Alex: Footnote to go at the end of Kitty Rosser’s article saying: some detail within this article is taken directly from the ICO’s website .
Then boxed out / shaded panel for the following…
Five key practical considerations for data protection
by Lenitha Bishop, The DPO Centre
The GDPR regulations aim to give individuals more control over their personal data by granting them a number of rights and placing stringent obligations on organisations to ensure that they protect the personal data they process.
The DPO Centre (dpocentre.com) exists to reduce the burden of complying with data protection laws and to enable organisations to use compliance as a differentiator that increases organisational value. It supports organisations to establish and maintain robust privacy frameworks, and delivers the knowledge and experience required to understand the risks, improve trust and increase customer and stakeholder engagement.
Below, The DPO Centre lists five key considerations for every organisation when dealing with personal data.
Data subjects have the right to know about the processing of their personal data. It is essential, therefore, that organisations have a comprehensive Privacy Notice, which is easily accessible and clearly outlines information including what personal data they are processing, for what purposes, how long they are storing it for, and who they are sharing it with. Organisations have to be honest and clear with all data subjects, including customers, employees, job applicants and suppliers. By being transparent in the first instance, organisations can often avoid complaints.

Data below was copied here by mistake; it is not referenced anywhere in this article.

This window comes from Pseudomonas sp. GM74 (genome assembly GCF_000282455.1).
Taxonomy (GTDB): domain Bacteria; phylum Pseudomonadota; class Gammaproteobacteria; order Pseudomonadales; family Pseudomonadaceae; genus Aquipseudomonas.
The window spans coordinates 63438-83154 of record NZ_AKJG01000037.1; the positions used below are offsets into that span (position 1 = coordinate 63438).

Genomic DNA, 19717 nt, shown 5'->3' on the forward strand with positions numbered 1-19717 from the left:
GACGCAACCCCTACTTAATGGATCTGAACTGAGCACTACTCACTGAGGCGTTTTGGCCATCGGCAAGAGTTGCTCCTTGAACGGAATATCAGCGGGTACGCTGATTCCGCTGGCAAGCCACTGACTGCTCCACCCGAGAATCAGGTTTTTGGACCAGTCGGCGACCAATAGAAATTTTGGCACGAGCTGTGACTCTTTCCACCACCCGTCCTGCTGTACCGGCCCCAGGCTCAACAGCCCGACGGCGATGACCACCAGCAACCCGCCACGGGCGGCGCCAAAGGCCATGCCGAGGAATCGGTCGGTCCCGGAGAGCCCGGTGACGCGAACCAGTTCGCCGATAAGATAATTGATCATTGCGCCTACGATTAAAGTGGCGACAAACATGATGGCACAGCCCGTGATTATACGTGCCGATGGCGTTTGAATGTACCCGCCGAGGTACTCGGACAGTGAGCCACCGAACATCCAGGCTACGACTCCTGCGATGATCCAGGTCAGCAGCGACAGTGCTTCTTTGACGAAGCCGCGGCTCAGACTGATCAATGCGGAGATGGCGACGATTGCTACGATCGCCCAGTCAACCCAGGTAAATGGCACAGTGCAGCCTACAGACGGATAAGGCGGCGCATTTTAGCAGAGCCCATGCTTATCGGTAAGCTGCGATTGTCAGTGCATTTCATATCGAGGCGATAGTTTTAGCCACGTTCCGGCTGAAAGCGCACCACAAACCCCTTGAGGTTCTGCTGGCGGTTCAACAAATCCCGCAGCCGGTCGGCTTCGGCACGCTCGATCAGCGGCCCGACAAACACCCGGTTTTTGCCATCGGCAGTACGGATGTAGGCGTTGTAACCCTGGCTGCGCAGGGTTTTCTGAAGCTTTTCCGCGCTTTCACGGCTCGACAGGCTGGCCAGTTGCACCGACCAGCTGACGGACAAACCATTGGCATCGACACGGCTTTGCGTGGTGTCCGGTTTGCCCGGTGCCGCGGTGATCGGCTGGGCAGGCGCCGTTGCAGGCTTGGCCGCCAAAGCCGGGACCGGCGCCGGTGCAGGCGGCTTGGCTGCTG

2. Know your data
Before any organisation can put together a comprehensive data protection strategy, it is important to be clear about:
- What categories of personal data you process
- Why / for what purposes you process it
- Who has access to it
- How long it will be kept for
Data mapping helps organisations understand how they process personal data, enabling them to identify risks which can then be managed.
3. Less is more
The less personal data you store, the less you have to lose or be compromised in a data breach. Furthermore, storing only the minimum amount of personal data makes it far easier and less time-consuming to deal with Data Subject Access Requests (DSARs), with less information to retrieve, review, redact and disclose to data subjects. Organisations need to remember that they should not collect data on a ‘just in case’ basis and a retention policy and schedule is vital.
4. Individual rights
The UK GDPR grants data subjects a number of rights including the right of access, erasure, and rectification, to name but a few. It’s important to fully understand these rights and ensure that staff are sufficiently trained in how to recognise a request, as well as deal with them within the one calendar month timeframe.
5. Non-compliance impacts finances and reputation
Outside of financial fines, the biggest risk facing most companies is the reputational damage caused by non-compliance. Non-compliance damages trust, as data subjects no longer tolerate the misuse of their personal data. Therefore, complying with data protection requirements, and demonstrating this through the UK GDPR’s various accountability obligations, is essential for maintaining data subject trust, as well as avoiding fines.